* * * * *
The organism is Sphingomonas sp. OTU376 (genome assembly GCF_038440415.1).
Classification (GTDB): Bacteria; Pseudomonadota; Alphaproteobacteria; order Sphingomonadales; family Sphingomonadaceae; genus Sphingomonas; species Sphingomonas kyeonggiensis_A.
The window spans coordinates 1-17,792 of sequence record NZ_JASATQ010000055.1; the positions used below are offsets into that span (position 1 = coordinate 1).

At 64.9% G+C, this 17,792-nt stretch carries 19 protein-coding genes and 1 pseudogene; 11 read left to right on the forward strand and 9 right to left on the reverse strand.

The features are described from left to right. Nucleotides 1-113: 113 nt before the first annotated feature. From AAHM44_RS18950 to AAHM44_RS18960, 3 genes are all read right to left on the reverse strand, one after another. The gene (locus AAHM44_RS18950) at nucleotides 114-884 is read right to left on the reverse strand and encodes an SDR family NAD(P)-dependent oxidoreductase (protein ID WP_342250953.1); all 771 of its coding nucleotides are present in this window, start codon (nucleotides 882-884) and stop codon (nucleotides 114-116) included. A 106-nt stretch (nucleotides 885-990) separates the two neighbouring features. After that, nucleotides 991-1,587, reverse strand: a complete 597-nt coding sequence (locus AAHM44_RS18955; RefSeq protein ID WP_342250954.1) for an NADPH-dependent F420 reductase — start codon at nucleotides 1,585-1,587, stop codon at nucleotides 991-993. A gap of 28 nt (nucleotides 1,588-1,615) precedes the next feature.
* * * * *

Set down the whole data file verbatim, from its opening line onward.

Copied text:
The organism is Sphingomonas sp. OTU376 (genome assembly GCF_038440415.1).
Classification (GTDB): Bacteria; Pseudomonadota; Alphaproteobacteria; order Sphingomonadales; family Sphingomonadaceae; genus Sphingomonas; species Sphingomonas kyeonggiensis_A.
The window spans coordinates 1-17,792 of sequence record NZ_JASATQ010000055.1; the positions used below are offsets into that span (position 1 = coordinate 1).

At 64.9% G+C, this 17,792-nt stretch carries 19 protein-coding genes and 1 pseudogene; 11 read left to right on the forward strand and 9 right to left on the reverse strand.

The features are described from left to right. Nucleotides 1-113: 113 nt before the first annotated feature. From AAHM44_RS18950 to AAHM44_RS18960, 3 genes are all read right to left on the reverse strand, one after another. The gene (locus AAHM44_RS18950) at nucleotides 114-884 is read right to left on the reverse strand and encodes an SDR family NAD(P)-dependent oxidoreductase (protein ID WP_342250953.1); all 771 of its coding nucleotides are present in this window, start codon (nucleotides 882-884) and stop codon (nucleotides 114-116) included. A 106-nt stretch (nucleotides 885-990) separates the two neighbouring features. After that, nucleotides 991-1,587, reverse strand: a complete 597-nt coding sequence (locus AAHM44_RS18955; RefSeq protein ID WP_342250954.1) for an NADPH-dependent F420 reductase — start codon at nucleotides 1,585-1,587, stop codon at nucleotides 991-993. A gap of 28 nt (nucleotides 1,588-1,615) precedes the next feature.